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Graphic Halloween decorations confuse Oklahomans

HalloweenEdgar Allan PoeStephen King

There is a thin line between fantasy and reality, and in parts of Oklahoma, that separation is porous indeed,  especially around Halloween.

A family in Mustang has gone big-time, decorating the yard and driveway with ghosts and tombstones. But the piece de resistance was the fake corpse that appeared to be crushed under a garage door, and a second body later positioned in the driveway, seemingly crushed under a vehicle’s wheel. The display was so realistic that someone called 911 to report the body under the door, and emergency personnel (who probably had better things to do) responded, much to their chagrin.

Johnnie Mullins, the house owner, said his kids wanted to decorate for Halloween. “So that’s what we did. Just trying to scare people,” he told News 9, the local television station.

Fright, of course, is one of the basic emotions that entertain and cleanse at the same time. It can also be very profitable; just ask Stephen King or Edgar Allan Poe (though you probably need a medium for that). Or check out this trailer for the movie Carrie, which left some coffee drinkers breathless.

Halloween, of course, is the holiday that is all about scary stuff and has been for centuries. Beneath the sanitized version of store-bought costumes of the latest superhero and good little princesses timidly asking for candy is the fierce back story of expropriating the souls of the dead who are stuck in purgatory. Think of it as a sort of Christian update of an earlier pagan version of the "The Walking Dead.”

Enter the Mullins family, who sees Halloween as a favorite holiday and just wanted to share the fun with the rest of the town.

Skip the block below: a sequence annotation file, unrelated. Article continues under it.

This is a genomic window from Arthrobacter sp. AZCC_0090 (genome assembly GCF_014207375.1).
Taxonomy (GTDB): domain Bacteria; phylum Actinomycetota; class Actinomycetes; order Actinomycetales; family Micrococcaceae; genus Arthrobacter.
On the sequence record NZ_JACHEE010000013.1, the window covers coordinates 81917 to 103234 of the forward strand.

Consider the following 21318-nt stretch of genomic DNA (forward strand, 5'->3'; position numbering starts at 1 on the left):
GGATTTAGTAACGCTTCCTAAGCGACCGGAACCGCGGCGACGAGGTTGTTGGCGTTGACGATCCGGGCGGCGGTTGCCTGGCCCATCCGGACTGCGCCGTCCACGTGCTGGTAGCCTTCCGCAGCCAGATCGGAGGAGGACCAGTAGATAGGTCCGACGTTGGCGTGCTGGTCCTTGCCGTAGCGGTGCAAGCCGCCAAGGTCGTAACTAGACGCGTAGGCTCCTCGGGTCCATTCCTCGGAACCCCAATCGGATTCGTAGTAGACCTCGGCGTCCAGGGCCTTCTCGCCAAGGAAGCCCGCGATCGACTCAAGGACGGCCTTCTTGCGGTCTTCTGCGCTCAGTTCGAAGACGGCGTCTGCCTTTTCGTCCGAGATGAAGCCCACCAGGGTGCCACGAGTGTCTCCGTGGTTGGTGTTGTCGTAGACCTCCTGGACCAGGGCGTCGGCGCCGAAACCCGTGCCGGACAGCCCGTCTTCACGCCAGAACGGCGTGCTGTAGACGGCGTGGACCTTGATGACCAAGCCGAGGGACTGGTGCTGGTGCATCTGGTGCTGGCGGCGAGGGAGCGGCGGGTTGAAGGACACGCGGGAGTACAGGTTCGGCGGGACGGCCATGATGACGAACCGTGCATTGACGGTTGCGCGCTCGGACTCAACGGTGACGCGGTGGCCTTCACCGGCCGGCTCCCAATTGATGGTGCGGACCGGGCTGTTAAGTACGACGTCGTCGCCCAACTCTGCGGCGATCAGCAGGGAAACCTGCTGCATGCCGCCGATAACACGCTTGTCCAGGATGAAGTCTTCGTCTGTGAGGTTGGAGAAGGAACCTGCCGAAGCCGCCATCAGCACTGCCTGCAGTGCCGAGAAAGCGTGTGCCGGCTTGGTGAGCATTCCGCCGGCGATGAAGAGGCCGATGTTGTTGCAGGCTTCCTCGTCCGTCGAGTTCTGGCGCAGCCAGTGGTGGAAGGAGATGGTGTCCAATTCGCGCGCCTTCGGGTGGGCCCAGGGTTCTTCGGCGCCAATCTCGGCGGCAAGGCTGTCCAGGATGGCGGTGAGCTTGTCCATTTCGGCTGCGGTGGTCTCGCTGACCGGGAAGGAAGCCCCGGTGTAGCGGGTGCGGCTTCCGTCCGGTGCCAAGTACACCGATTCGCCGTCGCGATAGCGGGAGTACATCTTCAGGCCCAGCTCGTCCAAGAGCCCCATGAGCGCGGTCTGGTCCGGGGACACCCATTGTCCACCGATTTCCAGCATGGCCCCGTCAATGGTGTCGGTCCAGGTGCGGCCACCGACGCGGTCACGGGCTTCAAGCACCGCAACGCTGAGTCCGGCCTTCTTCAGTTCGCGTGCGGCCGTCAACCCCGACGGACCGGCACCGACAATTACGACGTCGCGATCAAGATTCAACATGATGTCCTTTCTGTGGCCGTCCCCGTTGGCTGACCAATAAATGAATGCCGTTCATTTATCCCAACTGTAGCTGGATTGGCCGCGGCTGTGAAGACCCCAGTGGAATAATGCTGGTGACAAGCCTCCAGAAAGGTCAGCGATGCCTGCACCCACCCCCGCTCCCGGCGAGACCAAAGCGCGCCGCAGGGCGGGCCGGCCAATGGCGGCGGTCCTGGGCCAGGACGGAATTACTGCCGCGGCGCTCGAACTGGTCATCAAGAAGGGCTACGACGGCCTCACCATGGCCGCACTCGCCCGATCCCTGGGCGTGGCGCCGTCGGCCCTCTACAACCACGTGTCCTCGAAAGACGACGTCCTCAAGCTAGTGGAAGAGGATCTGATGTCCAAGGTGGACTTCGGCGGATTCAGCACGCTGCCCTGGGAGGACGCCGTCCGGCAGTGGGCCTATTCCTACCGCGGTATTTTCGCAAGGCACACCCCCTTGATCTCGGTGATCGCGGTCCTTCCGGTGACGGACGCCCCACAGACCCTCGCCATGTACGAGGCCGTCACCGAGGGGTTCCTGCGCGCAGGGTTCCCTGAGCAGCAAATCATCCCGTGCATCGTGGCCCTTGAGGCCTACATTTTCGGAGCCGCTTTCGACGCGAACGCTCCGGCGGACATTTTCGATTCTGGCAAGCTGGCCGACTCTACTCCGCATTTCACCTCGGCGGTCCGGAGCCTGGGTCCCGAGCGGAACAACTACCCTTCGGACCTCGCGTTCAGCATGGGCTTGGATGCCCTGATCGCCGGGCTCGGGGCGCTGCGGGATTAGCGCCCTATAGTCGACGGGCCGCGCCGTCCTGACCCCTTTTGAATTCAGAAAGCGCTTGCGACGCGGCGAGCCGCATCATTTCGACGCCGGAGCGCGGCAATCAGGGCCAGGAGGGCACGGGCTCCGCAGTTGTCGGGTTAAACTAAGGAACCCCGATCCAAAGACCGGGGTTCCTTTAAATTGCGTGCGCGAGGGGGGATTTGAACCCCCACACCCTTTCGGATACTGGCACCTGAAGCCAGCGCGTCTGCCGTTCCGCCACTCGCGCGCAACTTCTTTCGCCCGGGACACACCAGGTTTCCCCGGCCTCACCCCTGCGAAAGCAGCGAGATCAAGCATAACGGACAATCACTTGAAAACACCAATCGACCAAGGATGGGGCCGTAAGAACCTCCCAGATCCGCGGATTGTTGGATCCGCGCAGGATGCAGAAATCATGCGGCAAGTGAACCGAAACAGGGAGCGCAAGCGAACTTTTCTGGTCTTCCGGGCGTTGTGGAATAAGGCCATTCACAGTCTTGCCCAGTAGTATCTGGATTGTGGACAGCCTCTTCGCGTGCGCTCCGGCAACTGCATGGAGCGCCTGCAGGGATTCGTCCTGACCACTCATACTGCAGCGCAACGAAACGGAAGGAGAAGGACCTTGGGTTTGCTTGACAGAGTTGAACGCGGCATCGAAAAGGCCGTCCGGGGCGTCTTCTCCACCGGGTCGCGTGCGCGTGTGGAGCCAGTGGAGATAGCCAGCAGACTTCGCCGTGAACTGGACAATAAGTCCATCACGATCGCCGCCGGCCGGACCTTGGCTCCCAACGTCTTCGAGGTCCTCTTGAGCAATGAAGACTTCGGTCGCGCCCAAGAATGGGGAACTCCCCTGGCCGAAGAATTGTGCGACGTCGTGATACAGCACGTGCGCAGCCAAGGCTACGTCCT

While Mullins was getting into the spirit of things (bad puns are allowed around Halloween), neighbor Rebecca Fuentes was more down to earth.

“My heart about came out of my chest. I thought, ‘Oh my God,'" Fuentes told News 9. “If I think it's real, just think of what a child would think?”

Realism was always part of the fun, according to the family.

Jennifer Mullins told the Associated Press that she got the idea for the macabre scene from the social media site Pinterest. Using Johnnie's work clothes and blankets for stuffing, the couple first placed one life-sized dummy at the garage in early October and, the next day, placed one next to the truck in the driveway. A sign above the dummy in the garage door reads, “You're next.” The front yard is filled with spider webs, skeletons, crosses and RIP signs, according to the televised video.

“People think we went too far, and you know, we're devil worshipers and we must not be Christian folk,” the 32-year-old mother of two girls told the news service.  “They've said all kinds of stuff. But we're normal. We love Jesus. We celebrate Halloween.”

As for the woman who called 911, Jennifer Mullins called it “ridiculous.”

“I'd probably put two and two together, seeing the decorations in the front yard and then seeing the bodies and then think, 'Oh, it's Halloween,'” she   said.

A Mustang city inspector came to the house after the complaints, but said the Mullins family had broken no laws. Though the incident was appropriately foul, there was no harm.

michael.muskal@latimes.com

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